Concerned that an uncoordinated road system would get in the way of American growth, President Eisenhower advocated for and got Congress behind the idea of such coordination, and in his second term, the Highway Act of 1956 was passed and signed by him into law.
Thereby America's great love affair with road travel got a great boost. But even before the development of the Interstate Highway System, Americans had the Wanderlust. You could argue that it goes back to the very beginnings of the country, as people left the East Coast to move Westward into the Wilderness (“Go West, young man” urged Horace Greeley in 1865, by which time there were already well-traveled trails to the West.)
And veterans, when they returned from Europe and Japan after WWII, were eager to get on the road and see the country, or simply leave their place of origin behind and seek a new start elsewhere.
Who can forget the television show, Route 66 (1960-63), a show that celebrated travel and the freedom associated with it? But it is Jack Kerouac’s vision of the American need to keep moving and keep moving on that is perhaps the most famous expression of that Wanderlust, and justly so.
Kerouac began work on the book in 1951; the novel tells the story of three years (1947-1950) in the life of Sal Paradise, the story's narrator, and his sometimes stormy, but always interesting, relationship with Dean Moriarty, a rambling free spirit – something of a beat Peter Pan.
The novel is semi-autobiographical. Sal is a thinly veiled rendition of Kerouac himself, while Dean is based, a little more loosely, on Neal Cassady. There are other characters in the novel based on people in the Beat movement, such as Carlo Marx (Allen Ginsberg) and Bull Lee (William S. Burroughs).
Sal has an almost mystical view of the road. When he first decides to travel West, he plans to travel the entire way on Route 6, noting that there is a Route 6 running through every state from New York to Colorado. The idea of such a route – spending time on the same road – appeals to Sal.
Such a trip proves impractical, though, as Route 6 is not a very large road for much of the journey, and so Sal must revise his travel plans. On his way to Denver, though, he speaks of crossing Route 66 in Illinois, and of crossing the Mississippi into Iowa in terms that echo the poetical mysticism of Thoreau and Emerson a century earlier.
For Sal, Route 66 is the Mother Road, and the Mississippi is its fluvial equivalent. Sal sees other rivers as great veins in the body of America – the Hudson in NY State, and the Susquehanna River in Pennsylvania. When he travels through Central PA, he waxes rhapsodic about the great Eastern wilderness, and imagines the Susquehanna valley as it must have appeared to the settlers of our country at its inception.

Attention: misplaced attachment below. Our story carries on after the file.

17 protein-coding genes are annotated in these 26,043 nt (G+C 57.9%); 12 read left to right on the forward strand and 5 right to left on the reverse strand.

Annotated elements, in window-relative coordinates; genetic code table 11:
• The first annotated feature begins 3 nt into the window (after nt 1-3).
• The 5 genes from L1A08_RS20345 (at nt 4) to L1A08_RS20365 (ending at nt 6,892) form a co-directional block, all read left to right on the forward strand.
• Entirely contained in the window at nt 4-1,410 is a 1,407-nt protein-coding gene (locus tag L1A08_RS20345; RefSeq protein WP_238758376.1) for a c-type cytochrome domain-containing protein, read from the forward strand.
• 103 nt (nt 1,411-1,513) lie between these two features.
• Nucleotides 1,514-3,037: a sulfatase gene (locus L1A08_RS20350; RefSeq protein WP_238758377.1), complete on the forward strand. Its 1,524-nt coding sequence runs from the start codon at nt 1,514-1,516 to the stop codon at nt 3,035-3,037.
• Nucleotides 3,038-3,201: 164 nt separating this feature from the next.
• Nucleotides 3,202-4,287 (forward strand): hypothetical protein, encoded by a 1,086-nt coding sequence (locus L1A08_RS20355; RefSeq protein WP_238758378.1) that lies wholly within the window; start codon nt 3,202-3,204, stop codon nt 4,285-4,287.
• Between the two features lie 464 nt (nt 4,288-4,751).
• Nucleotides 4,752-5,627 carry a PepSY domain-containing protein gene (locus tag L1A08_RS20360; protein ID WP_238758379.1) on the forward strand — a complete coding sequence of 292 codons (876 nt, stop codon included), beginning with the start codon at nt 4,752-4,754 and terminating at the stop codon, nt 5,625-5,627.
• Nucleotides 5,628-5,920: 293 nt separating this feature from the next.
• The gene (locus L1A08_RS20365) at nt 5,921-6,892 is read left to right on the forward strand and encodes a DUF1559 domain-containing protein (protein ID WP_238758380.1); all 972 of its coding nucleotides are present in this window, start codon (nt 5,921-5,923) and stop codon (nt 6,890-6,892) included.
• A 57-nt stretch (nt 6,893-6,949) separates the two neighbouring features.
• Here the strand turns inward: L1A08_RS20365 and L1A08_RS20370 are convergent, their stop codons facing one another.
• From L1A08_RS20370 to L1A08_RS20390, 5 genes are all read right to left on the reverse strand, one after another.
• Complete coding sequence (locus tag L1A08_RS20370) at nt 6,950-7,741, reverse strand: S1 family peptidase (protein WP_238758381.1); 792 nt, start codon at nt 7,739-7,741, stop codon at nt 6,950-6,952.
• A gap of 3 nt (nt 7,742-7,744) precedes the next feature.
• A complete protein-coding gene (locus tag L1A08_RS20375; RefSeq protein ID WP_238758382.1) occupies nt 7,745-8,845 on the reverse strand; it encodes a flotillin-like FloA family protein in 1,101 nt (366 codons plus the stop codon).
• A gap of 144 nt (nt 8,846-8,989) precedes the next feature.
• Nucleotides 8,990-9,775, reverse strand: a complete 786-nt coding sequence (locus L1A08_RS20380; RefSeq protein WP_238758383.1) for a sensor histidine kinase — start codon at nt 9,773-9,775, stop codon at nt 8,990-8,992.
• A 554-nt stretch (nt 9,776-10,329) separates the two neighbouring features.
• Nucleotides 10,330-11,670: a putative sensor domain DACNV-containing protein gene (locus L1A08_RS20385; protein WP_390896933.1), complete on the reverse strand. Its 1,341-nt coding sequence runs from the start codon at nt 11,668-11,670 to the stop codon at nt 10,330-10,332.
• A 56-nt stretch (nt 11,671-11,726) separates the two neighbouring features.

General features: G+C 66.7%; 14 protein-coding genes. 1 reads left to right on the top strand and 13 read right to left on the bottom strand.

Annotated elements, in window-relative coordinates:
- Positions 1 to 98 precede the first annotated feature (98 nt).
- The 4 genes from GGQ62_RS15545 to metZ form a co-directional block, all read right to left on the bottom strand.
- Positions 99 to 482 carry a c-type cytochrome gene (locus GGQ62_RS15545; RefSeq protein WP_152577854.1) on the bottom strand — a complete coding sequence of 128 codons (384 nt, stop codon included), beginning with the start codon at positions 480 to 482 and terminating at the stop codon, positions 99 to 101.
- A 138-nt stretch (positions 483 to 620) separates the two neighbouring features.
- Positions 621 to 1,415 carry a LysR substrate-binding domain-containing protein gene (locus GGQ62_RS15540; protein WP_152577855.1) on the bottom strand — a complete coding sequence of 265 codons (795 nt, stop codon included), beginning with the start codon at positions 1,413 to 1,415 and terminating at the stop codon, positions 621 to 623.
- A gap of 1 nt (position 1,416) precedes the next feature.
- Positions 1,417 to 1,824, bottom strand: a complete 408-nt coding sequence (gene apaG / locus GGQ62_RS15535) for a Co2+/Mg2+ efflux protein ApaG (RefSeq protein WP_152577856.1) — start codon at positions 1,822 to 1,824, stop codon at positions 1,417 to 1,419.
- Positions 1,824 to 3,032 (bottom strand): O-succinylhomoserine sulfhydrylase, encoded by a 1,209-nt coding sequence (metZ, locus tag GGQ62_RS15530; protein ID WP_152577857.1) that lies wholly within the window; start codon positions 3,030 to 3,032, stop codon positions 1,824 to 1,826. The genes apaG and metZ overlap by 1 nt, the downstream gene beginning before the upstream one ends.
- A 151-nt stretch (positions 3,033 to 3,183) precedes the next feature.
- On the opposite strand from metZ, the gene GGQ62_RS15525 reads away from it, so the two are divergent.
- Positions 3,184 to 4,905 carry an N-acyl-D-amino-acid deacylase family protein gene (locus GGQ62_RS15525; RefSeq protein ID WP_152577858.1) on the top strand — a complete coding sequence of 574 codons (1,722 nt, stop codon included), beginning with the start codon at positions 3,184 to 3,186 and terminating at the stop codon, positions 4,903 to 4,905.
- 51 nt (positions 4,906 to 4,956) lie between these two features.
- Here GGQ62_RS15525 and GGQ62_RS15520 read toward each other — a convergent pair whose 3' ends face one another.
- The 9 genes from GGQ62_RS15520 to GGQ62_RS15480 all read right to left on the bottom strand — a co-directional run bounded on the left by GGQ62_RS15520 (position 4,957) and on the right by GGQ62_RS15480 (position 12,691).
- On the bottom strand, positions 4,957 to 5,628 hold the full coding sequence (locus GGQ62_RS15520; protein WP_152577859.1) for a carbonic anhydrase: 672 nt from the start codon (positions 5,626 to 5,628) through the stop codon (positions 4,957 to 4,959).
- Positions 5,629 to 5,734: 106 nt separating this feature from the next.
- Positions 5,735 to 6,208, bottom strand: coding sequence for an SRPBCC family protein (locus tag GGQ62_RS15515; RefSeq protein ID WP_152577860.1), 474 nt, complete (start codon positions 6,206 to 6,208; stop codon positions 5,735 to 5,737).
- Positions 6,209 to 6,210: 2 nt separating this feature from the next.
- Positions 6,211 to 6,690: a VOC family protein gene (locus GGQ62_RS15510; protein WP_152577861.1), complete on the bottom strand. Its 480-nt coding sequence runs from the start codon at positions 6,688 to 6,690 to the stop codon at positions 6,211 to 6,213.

Kerouac always said that the basic novel was written by him in 1951 over a period of three weeks. He had bought a large roll of teletype paper, on which he typed the narrative without indentation or clear breaks.
Before he began, he says he was stuck in a writer's block, but was inspired by a long and rambling letter from Neal Cassady, and decided to write the novel as if it were a long letter to a friend. No doubt Kerouac was also influenced by the spirit of jazz, especially Be-Bop which was popular in the late 40s and early 50s – a jazz movement known especially for its rapid playing. And the work does have the feel of improvised jazz about it.
The work we have, however, is not simply what was in the original scroll (although editions of the "original scroll" have come out in recent years).
In the first draft, the actual names of the real people behind the characters (Neal, Allen, and so on) were used, but by the time it was published, the names of Kerouac and his friends had been changed, and certain passages that might run afoul of the censors were cut or trimmed. In addition, some of the more reflective passages were added. Other editorial changes were made as well. Still, the work has the feel of something spontaneous and improvised, and captures the sense of a young man's enthusiasm.
Sal, however, is not just an enthusiastic young man. Dean certainly is enthusiastic, to the point of seeming almost a madman. Sal, though, is also very thoughtful, and he realizes the costs of a life on the road, of the people left behind and the lack of any rootedness. If Dean is somewhat like Peter Pan, then Sal is perhaps more like Wendy, enjoying the journey, but very much aware that the journey must end, and that each of us has some responsibilities to which we must tend. Kerouac had been raised Roman Catholic and I see in his responsible side some aspect of his Catholic upbringing (the mysticism too has some of its roots in that Catholicism).
Sadly, the great popularity of this work resulted in instant fame for Kerouac (and to some extent, for Cassady), and neither was ready for it. Already given to heavy drug and alcohol use, Kerouac and Cassady continued down that path, and within a little more than a decade, both men had died from alcohol related maladies.
If you want to hear what Kerouac sounded like in earlier days, look for Jack Kerouac reads On the Road, in which he reads a 30 min. selection from his most famous work. Or check him out on YouTube, where you can see him reading a selection from his work on the Tonight Show, then hosted by Steve Allen, who accompanies him on the piano.
And if you want to just listen to the whole work, as you drive around, I'd heartily recommend a stunning reading by Matt Dillon. That way, you can have Dean and Sal in your car and a trip around town can take you cross the country and back, at a time when such freedom was still possible.
After you’ve read the book, or listened to it, you might consider seeing the movie, directed by Walter Salles – it’ll be coming out just in time for Christmas.
In fact, I'll close with an excerpt of Dillon's audiobook rendition paired with images from Salles' film.